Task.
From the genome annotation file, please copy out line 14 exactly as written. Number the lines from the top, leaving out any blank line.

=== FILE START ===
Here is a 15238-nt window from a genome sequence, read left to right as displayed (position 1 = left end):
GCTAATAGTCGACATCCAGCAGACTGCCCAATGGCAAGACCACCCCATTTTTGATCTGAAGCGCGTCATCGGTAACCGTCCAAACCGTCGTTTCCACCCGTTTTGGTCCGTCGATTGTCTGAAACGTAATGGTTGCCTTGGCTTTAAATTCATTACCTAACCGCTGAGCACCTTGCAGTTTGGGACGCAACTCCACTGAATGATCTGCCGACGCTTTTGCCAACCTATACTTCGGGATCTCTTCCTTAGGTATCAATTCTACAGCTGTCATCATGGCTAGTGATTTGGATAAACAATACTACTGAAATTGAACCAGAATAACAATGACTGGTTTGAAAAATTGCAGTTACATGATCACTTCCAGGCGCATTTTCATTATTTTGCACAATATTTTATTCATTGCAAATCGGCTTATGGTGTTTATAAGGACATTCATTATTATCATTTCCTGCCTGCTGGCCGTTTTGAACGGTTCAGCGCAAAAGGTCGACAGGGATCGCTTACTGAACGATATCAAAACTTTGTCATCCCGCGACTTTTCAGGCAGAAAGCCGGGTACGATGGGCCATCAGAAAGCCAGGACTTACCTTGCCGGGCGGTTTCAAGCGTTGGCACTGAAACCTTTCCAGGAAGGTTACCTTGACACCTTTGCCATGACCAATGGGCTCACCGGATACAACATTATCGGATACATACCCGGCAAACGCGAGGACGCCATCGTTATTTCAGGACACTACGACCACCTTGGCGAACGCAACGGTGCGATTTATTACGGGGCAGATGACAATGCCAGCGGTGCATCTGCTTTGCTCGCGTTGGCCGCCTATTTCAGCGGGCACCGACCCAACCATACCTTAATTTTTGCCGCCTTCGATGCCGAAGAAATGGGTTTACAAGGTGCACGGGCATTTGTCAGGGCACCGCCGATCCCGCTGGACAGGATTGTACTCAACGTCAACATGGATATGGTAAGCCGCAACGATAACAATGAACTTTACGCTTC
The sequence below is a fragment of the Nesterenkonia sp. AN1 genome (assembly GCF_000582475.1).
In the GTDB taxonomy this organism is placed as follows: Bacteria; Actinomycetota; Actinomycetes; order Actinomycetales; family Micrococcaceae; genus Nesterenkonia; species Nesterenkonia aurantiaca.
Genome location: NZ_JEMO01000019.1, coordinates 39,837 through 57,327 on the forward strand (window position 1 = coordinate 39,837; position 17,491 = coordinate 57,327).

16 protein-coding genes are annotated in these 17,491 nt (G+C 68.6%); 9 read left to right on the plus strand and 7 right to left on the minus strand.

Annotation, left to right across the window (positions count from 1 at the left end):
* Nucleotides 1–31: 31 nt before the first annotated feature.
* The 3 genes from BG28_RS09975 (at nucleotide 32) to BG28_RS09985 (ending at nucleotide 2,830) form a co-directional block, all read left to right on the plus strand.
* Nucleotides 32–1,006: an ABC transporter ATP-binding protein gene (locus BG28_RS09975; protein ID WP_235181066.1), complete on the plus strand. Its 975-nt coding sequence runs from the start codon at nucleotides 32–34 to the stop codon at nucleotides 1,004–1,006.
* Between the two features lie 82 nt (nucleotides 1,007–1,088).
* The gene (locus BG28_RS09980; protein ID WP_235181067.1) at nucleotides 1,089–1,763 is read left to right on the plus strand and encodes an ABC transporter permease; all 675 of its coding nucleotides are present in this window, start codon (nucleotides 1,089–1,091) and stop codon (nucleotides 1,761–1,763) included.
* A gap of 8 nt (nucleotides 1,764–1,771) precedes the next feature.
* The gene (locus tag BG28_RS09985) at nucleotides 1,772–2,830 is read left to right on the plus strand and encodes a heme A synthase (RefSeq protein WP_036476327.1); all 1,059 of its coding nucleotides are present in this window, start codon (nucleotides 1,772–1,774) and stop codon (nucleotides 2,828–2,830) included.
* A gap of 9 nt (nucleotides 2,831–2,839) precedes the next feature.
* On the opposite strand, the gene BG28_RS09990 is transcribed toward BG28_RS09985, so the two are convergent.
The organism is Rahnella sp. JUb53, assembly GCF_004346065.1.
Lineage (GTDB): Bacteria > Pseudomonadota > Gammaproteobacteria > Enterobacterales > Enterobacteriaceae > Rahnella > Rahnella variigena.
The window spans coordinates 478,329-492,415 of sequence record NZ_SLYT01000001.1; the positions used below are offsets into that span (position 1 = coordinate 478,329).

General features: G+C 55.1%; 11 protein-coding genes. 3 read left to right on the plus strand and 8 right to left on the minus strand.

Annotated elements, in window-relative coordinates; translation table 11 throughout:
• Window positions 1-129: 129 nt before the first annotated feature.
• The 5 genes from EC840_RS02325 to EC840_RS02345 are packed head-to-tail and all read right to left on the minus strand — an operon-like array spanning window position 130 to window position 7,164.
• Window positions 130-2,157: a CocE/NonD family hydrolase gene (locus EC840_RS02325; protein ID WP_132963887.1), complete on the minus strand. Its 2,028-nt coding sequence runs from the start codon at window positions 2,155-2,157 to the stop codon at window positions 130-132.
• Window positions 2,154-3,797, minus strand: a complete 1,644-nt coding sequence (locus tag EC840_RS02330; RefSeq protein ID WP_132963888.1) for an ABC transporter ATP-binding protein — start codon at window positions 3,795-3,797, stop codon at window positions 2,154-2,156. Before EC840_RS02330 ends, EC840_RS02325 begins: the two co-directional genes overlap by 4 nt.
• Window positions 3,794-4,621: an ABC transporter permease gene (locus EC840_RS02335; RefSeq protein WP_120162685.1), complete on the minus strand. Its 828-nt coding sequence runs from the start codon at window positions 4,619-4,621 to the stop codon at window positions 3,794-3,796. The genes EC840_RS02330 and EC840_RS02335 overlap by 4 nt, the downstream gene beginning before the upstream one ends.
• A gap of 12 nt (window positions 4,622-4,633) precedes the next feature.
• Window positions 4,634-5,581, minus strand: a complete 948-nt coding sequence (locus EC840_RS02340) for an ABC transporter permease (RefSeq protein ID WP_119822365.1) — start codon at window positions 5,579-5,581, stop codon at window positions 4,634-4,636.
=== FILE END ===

* The gene (locus tag BG28_RS09985) at nucleotides 1,772–2,830 is read left to right on the plus strand and encodes a heme A synthase (RefSeq protein WP_036476327.1); all 1,059 of its coding nucleotides are present in this window, start codon (nucleotides 1,772–1,774) and stop codon (nucleotides 2,828–2,830) included.